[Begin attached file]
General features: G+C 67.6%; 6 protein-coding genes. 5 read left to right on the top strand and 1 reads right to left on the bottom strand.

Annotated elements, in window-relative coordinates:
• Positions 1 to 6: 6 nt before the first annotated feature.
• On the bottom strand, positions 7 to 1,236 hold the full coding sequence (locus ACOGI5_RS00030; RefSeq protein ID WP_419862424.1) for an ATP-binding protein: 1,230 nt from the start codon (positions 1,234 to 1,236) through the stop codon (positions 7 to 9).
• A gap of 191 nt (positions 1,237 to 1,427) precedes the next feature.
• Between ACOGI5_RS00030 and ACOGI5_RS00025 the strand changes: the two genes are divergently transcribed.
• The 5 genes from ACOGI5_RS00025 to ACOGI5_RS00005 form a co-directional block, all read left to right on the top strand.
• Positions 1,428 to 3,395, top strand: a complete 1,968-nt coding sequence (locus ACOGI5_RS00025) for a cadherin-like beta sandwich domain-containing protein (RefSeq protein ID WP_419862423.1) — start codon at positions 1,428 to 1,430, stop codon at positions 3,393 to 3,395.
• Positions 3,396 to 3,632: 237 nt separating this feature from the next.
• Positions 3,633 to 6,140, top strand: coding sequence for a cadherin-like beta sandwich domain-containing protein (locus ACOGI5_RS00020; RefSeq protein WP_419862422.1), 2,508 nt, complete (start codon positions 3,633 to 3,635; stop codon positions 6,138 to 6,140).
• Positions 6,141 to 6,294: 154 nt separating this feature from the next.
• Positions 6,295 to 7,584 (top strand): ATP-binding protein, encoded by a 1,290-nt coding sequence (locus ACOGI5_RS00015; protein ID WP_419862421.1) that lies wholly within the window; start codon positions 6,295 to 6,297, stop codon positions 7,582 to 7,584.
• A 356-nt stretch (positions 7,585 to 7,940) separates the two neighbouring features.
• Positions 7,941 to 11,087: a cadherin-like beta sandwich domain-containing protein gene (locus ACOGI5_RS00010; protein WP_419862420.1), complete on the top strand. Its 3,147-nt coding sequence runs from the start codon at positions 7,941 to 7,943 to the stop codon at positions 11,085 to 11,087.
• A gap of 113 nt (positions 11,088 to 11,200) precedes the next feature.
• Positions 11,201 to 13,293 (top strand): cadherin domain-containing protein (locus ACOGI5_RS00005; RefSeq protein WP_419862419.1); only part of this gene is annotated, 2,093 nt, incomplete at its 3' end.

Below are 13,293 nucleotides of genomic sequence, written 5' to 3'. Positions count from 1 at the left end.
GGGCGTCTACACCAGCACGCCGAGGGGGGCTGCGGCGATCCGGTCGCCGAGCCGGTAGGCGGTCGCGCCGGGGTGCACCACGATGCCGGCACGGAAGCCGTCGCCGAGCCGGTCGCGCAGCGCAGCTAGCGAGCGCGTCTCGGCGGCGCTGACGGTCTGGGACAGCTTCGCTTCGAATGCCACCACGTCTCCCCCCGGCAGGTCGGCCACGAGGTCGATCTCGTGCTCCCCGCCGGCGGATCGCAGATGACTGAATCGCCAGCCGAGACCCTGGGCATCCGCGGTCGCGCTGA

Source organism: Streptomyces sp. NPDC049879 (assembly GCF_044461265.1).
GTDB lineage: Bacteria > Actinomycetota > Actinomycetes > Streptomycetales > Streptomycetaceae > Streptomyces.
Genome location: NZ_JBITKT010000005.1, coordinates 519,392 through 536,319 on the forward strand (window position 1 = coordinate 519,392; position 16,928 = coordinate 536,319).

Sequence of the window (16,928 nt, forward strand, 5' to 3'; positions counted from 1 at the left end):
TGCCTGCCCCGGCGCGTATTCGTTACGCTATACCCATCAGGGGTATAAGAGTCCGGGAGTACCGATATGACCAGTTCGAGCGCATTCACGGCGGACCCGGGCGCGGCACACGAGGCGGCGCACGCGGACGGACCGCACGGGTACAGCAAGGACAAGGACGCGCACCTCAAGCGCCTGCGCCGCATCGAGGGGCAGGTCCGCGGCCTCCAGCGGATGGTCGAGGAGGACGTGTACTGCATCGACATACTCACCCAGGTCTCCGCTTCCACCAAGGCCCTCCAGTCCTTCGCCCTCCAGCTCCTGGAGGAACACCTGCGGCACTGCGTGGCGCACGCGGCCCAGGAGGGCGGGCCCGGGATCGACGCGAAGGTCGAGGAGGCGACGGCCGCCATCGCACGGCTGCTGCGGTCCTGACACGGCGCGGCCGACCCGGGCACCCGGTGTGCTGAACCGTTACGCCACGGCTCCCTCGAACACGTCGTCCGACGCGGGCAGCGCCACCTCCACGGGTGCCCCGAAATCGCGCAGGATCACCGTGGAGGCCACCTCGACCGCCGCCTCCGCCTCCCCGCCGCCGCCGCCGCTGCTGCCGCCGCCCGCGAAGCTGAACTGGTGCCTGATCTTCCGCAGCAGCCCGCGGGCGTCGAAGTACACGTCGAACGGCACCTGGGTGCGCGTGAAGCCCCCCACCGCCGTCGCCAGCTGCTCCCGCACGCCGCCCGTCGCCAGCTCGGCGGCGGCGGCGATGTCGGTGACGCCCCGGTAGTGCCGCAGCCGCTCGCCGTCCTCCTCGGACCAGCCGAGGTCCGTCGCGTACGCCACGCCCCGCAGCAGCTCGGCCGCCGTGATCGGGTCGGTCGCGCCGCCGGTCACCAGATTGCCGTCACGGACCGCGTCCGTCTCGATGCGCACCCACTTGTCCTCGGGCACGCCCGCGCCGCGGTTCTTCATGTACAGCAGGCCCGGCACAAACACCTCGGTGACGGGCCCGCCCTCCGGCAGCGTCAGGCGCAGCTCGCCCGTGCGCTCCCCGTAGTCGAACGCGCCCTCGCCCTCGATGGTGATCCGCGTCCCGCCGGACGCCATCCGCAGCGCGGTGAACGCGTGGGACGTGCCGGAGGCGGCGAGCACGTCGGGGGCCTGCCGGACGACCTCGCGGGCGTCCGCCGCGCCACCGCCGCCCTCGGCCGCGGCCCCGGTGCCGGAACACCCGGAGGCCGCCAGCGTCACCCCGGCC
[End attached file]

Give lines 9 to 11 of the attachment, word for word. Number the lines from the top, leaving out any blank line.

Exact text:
• Positions 3,396 to 3,632: 237 nt separating this feature from the next.
• Positions 3,633 to 6,140, top strand: coding sequence for a cadherin-like beta sandwich domain-containing protein (locus ACOGI5_RS00020; RefSeq protein WP_419862422.1), 2,508 nt, complete (start codon positions 3,633 to 3,635; stop codon positions 6,138 to 6,140).
• Positions 6,141 to 6,294: 154 nt separating this feature from the next.